The proposed changes are going through the proper political hoops now so we’ll see where all of this urban planning really ends up in the next few years.

The Future

As I walked around in this massive empty structures – I felt like I was on a film set. I kept on imagining Borne Identity being filmed here, or Leo DiCaprio filming Catch Me If You Can. There’s something intriguing about big empty buildings – they make you realize how important people are to bring things to life.

Walking around the grounds and the buildings with Martin made me think about the success of the New York City High-Line and the years of indecision around it. Now many of the people in NYC embrace it as a wonderful green space and tourist landmark. These types of community projects that preserve the history are a win/win for everyone normally. I can’t wait to come back in a few years and see what type of progress happens at Tempelhof.

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Main Hall – check in counters…no lines at this airport any longer!

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Outdoor gates for arrivals and boarding

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Air traffic control – no one is in control any longer!

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Tempelhof building – a massive structure

And if you want to see what an empty airport looks like – then check out the daily tours that are run through the buildings here:

Public tours – www.tempelhoferfreiheit.de/en/visit/tours/building-tours/public-tours/

Development tours - www.tempelhoferfreiheit.de/en/visit/tours/building-tours/special-tours/

General Information – www.en.wikipedia.org/wiki/Berlin_Tempelhof_Airport

Do you have any examples of old structures/land repurposed for public good in your part of the world? Please share in the comments.

During my stay in Berlin I was a guest of Go with Oh who furnished my apartment in Friedrichshain.  I was also a guest of Tempelhof Projekt Projekt for this Tempelhof tour.  However all of the opinions expressed here are my own.

Your Comments

7 Comments so far

  1. Templehof reminds me a bit of the Castellón Airport, but in the opposite way. The Spanish government built a huge complex southeast of Madrid to handle flow by the Olympic bids for 2016 and 2020, but the project has been lacking in funds and backers since the beginning of the financial meltdown. Article (one of many) from the NYT here: http://www.nytimes.com/2012/07/19/world/europe/in-spain-a-symbol-of-ruin-at-an-airport-to-nowhere.html?_r=0

  2. Went to see a music festival there. It was an unexpectedly emotional experience. Just thinking about the Berlin airlift while I was there. Broke down a few times.

    Great location.

  3. Jessica says:

    I visited the park in the spring and it was a really cool space. I loved how people were using the old runway as a path for biking and jogging. I love the idea of a cafe on the roof – I think the developments could definitely be a positive thing as long as the fun, free spirit that the park has right now can be maintained.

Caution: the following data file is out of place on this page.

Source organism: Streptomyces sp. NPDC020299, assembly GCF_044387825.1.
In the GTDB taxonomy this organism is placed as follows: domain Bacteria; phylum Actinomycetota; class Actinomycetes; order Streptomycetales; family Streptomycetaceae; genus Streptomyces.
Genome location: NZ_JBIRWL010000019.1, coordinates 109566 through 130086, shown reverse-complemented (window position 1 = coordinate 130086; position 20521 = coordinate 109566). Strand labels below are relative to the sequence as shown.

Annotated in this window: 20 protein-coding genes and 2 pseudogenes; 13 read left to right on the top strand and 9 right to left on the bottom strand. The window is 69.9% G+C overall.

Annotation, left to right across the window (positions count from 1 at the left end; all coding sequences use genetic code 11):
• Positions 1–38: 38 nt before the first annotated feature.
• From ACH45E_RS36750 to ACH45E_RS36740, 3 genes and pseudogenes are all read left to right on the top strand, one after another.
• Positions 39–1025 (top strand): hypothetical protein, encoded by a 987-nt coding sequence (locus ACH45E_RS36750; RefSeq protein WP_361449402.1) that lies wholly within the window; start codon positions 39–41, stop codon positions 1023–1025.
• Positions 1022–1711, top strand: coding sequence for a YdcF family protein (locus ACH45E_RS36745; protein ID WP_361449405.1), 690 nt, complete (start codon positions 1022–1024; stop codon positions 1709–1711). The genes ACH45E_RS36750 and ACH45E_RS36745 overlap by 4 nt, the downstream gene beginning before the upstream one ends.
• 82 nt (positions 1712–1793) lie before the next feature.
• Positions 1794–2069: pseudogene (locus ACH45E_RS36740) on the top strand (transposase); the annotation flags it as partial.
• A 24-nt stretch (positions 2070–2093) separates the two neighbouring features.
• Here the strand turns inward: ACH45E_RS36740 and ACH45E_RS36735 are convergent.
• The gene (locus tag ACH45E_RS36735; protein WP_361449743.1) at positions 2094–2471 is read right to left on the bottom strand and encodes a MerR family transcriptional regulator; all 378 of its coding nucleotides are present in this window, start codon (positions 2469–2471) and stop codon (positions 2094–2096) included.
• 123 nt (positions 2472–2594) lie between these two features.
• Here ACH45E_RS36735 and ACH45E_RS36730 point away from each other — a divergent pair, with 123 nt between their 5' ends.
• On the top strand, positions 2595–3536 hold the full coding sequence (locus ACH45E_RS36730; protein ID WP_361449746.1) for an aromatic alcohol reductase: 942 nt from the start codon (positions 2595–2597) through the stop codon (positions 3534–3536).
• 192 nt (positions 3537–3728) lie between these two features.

• Sherry says:

      I would love to see it in the summer when everything is green and people are out. The people around Berlin are very proud of it!

  4. Doug Miller says:

    Your Tempelhof photos are absolutely gorgeous. As someone who was stationed there for three years in the late 60s, living in Hangar 2, you have captured the spirit of the place better than any I’ve seen. Partly because most of the posted photos are either military memorabilia or chamber of commerce type things shot in nice weather, but also because your photos are beautifully composed and show strong but subtle sense of color.

    Especially fine is the restaurant sign and clock. The terminal was a busy, humming place during that period. The narrow parking area outside the terminal was constantly filled with black Mercedes taxis, their idling diesel engines producing that characteristic clicking sound (and smell).

    The roof was a great place to catch some rays during the long, warm Berlin summer days (not as attractive as the many parks and lakes we could get to, however). You may have noticed that the tops of some of the towers still bear small defects caused (at least we were led to believe) by Allied bombing raids during the war.

    Shortly after my arrival in 1966, a Pan Am 727 crashed on approach to Tegel, the airport in the French sector, and the FAA assembled its wreckage in one of the Tempelhof hangars in an attempt to analyze the crash. Some of our barracks, on the inside of the huge building, overlooked the hangars and it was possible to observe that process, although I didn’t see much of it personally.

    Thanks so much for posting these.

    • Sherry says:

      Doug – thanks for sharing your additional info about what it was really like there! I can only imagine the hustle and bustle. It felt so eerie to be in it all empty.